Dec 212017

State Senator Troy Carter talks with Councilman-elect Joe Giarrusso and Clerk of Second City Court Darren Lombard at Wednesday’s meeting of local Democrats. (photo by Danae Columbus)

Danae Columbus

Danae Columbus, opinion columnist

When the local Democratic Parish Executive Committee and friends met last night to celebrate the holiday season, they just didn’t talk about which candidates would be qualifying for the spring elections, but how the Democratic Party nationally is rebuilding from the grass roots.

While President Donald Trump’s now almost one-year-old revolution has won a notable victory in this week’s tax revamp — which will benefit businesses but “turbocharge inequality,” according to the New York Times — a new Wall Street Journal/NBC poll shows that voters increasingly want Democrats to control Congress after the 2018 elections.

Democratic pollster Fred Yang says a double-digit lead by voters who favor electing more Democrats helps explain last week’s Democratic success in Alabama’s U.S. Senate race and in Virginia’s November gubernatorial election. Though Roy Moore was clearly a flawed candidate, according to State Senator Troy Carter, winner Doug Jones built a coalition that merged a strong turnout by African-American voters with growing support in the suburbs where Trump’s policies originally targeted to the “forgotten Americans” have become less popular. Carter believes Jones’ win was not a fluke.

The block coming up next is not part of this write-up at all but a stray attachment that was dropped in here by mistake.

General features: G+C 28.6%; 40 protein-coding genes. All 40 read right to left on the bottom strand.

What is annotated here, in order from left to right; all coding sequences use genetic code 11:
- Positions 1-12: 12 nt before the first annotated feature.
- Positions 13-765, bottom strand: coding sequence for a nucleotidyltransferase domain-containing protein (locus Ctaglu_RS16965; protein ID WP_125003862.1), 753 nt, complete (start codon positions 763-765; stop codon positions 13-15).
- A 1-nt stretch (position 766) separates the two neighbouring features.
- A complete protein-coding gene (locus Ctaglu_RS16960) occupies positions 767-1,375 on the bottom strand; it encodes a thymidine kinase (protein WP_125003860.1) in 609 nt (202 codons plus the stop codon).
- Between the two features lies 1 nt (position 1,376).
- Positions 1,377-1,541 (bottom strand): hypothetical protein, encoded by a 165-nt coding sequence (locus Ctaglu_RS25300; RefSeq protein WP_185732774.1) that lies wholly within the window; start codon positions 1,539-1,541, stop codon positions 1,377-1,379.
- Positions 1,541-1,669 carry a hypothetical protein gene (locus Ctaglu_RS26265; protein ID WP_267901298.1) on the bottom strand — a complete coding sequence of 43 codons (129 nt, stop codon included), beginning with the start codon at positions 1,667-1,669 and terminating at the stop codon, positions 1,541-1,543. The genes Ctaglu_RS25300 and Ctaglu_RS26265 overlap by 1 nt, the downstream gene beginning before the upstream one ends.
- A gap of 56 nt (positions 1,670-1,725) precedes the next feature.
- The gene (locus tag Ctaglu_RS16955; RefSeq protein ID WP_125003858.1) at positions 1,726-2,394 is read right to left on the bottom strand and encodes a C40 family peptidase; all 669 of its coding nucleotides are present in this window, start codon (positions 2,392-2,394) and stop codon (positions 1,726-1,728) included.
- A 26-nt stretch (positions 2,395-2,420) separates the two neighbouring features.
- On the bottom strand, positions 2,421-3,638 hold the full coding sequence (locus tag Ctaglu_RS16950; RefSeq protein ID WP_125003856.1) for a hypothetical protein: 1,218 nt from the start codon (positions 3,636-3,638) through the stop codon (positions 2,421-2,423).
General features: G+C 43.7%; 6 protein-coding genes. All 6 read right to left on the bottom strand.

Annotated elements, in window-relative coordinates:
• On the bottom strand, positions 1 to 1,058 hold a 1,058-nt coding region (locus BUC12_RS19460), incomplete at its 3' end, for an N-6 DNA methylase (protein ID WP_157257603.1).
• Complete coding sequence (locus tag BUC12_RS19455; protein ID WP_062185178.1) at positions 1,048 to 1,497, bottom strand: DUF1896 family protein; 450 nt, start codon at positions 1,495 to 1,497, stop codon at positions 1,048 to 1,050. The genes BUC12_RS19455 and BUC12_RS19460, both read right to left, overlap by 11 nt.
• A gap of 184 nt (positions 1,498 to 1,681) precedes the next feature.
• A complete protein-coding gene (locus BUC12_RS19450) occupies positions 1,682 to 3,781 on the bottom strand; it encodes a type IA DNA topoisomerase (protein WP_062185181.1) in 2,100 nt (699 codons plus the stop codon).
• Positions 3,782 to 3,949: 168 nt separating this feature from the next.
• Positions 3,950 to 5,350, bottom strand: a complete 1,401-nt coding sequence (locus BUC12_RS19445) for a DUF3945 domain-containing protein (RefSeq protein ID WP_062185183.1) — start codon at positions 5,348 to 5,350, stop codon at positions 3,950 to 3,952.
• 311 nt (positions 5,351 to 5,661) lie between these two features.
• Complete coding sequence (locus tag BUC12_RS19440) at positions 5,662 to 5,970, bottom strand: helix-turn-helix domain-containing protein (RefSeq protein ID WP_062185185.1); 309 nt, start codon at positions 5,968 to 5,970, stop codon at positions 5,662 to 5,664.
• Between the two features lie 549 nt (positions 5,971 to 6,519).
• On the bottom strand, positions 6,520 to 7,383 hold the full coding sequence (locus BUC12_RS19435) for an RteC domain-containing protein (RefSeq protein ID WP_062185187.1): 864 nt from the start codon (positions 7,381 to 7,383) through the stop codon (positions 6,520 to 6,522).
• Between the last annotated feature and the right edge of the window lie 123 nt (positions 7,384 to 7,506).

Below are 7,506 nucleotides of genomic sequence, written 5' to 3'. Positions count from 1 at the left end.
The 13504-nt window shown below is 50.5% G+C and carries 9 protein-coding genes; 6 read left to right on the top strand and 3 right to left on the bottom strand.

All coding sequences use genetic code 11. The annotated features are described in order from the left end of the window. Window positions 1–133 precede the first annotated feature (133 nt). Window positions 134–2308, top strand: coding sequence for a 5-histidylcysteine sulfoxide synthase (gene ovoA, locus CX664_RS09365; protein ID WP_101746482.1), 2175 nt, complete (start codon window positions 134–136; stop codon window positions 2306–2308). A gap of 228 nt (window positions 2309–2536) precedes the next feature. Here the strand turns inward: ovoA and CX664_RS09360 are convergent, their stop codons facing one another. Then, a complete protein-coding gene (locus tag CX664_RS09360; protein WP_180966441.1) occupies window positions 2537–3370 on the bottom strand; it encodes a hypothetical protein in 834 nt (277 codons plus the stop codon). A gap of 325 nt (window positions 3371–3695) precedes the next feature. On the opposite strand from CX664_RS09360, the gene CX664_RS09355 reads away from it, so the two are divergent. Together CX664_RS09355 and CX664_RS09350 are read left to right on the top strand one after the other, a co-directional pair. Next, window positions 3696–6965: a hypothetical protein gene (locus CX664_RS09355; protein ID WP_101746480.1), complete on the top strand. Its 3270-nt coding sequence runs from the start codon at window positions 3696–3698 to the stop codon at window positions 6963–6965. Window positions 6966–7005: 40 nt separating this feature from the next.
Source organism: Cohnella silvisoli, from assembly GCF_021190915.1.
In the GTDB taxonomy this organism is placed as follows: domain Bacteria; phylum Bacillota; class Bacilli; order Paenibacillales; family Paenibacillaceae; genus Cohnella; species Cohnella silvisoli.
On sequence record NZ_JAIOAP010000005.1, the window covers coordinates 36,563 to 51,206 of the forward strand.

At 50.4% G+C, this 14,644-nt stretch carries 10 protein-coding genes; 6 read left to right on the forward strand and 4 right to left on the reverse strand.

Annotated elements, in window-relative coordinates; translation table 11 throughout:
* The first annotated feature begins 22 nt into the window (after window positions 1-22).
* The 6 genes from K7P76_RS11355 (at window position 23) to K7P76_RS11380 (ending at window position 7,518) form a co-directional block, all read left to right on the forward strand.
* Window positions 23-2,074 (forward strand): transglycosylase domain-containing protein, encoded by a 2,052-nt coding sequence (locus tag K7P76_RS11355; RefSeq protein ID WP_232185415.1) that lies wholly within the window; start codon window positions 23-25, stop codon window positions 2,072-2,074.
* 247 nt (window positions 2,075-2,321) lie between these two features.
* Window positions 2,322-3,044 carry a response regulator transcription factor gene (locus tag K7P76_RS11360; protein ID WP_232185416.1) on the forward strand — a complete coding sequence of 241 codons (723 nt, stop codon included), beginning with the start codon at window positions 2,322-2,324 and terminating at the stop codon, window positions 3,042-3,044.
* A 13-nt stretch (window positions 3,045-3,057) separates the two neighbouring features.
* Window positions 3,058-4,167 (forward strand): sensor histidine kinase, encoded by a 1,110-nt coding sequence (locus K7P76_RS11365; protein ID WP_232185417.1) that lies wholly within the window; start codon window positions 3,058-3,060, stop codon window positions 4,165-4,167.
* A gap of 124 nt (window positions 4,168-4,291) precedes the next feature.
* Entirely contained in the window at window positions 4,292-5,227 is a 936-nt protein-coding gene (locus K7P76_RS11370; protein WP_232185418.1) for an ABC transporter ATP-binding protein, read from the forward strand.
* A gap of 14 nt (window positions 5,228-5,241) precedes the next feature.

America’s voter mix continues to evolve. According to 2016 census figures supplied by Gulf Coast Resources, Caucasian voters now comprise 61 percent of total voters; Latino voters make up 18 percent; African-American voters represent 13 percent; and Asian voters comprise 6 percent. Female voters of all races continue to be in the majority.

In Louisiana, 30 percent of voters are African-American. Outside of other Southern states like Arkansas, Alabama, Georgia and the Carolinas, high numbers of African-American voters only exist in inner cities where tourism drives a need for unskilled workers who hold low-paying jobs.

“What Jones did in Alabama can be duplicated,” said Carter. “I believe in personal politics – the ability of a candidate to reach out to people individually and earn their support.”

Likewise, incoming City Councilman Joe Giarrusso III said his recent victory was built on a strong message and his ability to connect with the voters. “The winning combination is having a good candidate, a good message and the ability to turn out voters,” said Giarrusso.

Darren Lombard said that voters expect candidates to be real, friendly and credible. While some voters do select a candidate based on charisma, that choice changes if candidates more clearly define the important issues in each race.

Around the country and in Louisiana, new attention is being paid to suburban women in geographic areas where Republicans have always done well, according to the New York Times. The National Federation of Democratic Women also held an organizational meeting in Pineville last weekend with a goal of building more vibrant parish-based operations.